Karen Harwell: What can one person do?

The Donella Meadows Institute first published this profile, written by Elizabeth Sawin, of EAN member Karen Harwell’s Dana Meadows Children’s Garden. Karen is Director of Exploring a Sense of Place, whose mission is “to provide the means by which people anywhere on Earth can reconnect to the natural world where they live”.

Climate change, depletion of fisheries, toxic pollution, endangered species. Sometimes it’s enough to make you throw up your hands in despair. “I’m just one person, what difference can I make? What could I do?”

Well, actually one person – one ordinary person – can do quite a lot if she sets her mind to it. If you want proof, just ask my friend Karen Harwell, or better yet, visit her Dana Meadows Children’s Garden. Once it was an ordinary house and yard on an ordinary street in a small California city, but today it is a humming, buzzing, quacking swirl of life and fragrance and color, and a haven for the neighborhood children.

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2015 Parliament of the World’s Religions: Elders add energy and content

by Libby and Len Traubman

In our mid-70s, we are redefining the meaning of retirement. Many of our recent ancestors lived out their lives with shrinking world views and diminishing self importance.  Seeking comfort, they passively abdicated the joy of responsibility,  “leaving it to the next generation.”

Our fellow elders often ask: “What are our options?”  For the two of us, it is participating as fully as possible— giving back our time-tested skills, wisdom, attention, and energy to cure the needful social and environmental sicknesses threatening our human community and Earth herself.

At the root of humankind’s interconnected crises is people’s inability to understand our oneness, our inextricable interdependence with each other and nature. In response, we two spend our days and nights clarifying that killing, destroying, humiliating, distancing, and excluding others at home, on campus, or among nations will never provide the safety and cooperation we seek. Only acts of goodwill and communication excellence—love—can succeed. So we spend our retirement years facilitating lots of diverse women, men, and youth in face-to-face Dialogue to listen and be listened to. Educator Gene Knudsen Hoffman describes the experience:  “An enemy is one whose story we have not heard.”

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Building a Green Legacy: Elders Climate Action

Geri and grandkids
Geri Freedman was motivated to join Elders Climate Action to protect the planet for her grandsons Nathan and Noah, pictured here along with her and her husband Dave. Photo: Natalie Brand.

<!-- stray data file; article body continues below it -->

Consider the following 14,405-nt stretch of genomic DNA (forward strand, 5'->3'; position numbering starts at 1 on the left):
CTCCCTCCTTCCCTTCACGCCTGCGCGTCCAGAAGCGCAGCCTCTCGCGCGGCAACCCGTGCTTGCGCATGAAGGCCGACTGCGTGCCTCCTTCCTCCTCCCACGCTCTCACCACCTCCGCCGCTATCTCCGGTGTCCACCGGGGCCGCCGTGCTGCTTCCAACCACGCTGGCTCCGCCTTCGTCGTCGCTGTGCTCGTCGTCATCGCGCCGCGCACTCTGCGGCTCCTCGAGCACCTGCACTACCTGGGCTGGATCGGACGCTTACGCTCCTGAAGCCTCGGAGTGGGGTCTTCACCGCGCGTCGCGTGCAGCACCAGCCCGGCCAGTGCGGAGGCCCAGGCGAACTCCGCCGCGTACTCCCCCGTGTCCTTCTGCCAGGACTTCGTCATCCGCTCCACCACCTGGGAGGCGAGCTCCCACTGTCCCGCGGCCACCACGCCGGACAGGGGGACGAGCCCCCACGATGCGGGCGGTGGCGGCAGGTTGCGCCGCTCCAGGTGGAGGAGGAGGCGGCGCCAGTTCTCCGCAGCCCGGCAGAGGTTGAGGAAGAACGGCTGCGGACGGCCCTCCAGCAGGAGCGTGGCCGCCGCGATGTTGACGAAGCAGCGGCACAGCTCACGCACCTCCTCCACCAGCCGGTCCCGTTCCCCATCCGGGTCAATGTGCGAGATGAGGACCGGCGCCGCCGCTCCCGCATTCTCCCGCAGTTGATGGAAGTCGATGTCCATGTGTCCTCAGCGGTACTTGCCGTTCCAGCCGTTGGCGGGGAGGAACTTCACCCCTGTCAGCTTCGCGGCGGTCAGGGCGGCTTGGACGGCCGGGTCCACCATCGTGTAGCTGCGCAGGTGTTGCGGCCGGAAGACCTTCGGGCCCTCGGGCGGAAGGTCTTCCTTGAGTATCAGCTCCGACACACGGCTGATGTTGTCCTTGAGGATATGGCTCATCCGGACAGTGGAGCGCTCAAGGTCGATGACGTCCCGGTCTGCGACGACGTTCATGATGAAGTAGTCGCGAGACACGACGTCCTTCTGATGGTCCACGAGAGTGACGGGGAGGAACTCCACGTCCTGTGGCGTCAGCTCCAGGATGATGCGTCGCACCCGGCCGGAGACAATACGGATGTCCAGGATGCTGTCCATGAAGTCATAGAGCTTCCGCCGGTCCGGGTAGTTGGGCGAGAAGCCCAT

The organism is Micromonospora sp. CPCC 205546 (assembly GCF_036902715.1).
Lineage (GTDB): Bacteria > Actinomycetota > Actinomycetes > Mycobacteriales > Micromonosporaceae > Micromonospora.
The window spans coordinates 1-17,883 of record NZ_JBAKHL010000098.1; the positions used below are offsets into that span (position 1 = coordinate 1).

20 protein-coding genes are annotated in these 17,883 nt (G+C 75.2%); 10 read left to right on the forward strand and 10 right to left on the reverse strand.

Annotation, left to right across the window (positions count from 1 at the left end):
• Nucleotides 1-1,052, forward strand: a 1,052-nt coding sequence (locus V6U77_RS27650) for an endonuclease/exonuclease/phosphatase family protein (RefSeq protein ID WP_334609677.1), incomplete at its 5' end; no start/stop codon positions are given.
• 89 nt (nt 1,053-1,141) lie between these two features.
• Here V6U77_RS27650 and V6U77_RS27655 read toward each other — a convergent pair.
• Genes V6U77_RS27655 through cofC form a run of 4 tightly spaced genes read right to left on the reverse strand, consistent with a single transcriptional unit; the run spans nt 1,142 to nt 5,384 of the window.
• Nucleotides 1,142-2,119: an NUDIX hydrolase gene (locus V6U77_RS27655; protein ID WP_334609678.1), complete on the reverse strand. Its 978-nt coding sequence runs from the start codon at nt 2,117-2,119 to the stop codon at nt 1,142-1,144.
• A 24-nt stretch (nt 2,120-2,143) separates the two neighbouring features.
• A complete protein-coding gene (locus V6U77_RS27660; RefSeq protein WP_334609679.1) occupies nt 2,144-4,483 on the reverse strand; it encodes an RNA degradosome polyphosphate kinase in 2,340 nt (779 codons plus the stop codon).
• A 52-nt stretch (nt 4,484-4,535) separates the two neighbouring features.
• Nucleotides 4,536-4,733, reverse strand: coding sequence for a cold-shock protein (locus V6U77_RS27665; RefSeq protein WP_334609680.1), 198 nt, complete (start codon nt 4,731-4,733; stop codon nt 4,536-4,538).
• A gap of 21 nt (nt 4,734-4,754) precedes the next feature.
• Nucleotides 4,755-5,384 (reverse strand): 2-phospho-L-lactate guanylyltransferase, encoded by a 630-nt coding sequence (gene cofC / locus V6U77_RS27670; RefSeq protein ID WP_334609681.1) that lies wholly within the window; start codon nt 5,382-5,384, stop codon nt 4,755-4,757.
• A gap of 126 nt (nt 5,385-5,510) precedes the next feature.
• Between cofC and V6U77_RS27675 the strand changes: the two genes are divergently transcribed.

We are excited to share this wonderful blog post by Climate Optimism, Building a Green Legacy: Elders Climate Action

Thank you Climate Optimism for highlighting the work of Elders Climate Action!

Read the blog here:  Building A Green Legacy: Elders Climate Action







Environmental Activism Attracts Boomers Seeking an Impact

Concerned for future generations, they are working to stop climate change

Article from Next Avenue. Read Full Article Here 

By Beth Baker May 9, 2017

Elders Climate Action Highlighted by Huffington Post

Elders Take Action on Climate Change

From Huffington Post, By Ellen Moyer, Ph.D.

Elders around the world may be our best hope for solving the “super wicked” problem of climate change. Short-term thinking created our current climate predicament. Despite warnings and predictions from the scientific community, the developed world spewed greenhouse gases into the atmosphere. Given that problems, solutions, costs, and benefits play out over time frames spanning generations, the situation calls for intergenerational climate-change activism.

Why would seniors enlist in the crusade? They have a long view due to the number of years they have already lived, during which many have witnessed changes in the climate. Many also have passion to protect their children and grandchildren. Halfdan Wiik of Norwegian Grandparents Climate Campaign says, “For me, it’s all about love and optimism. Elders of today have lived our lives in a world of great changes, for good and for bad. We know it can be changed once more.”

Elders often work with a sense of urgency, realizing that they may have relatively few years left in which to leave their legacy. And generally speaking — and with countless exceptions — compared with younger people, elders often have more free time, financial resources, wisdom, experience, economic and political clout, sense of connection to nature, and freedom from worries about job security, mortgages, and dependents.

Read the full Article Here




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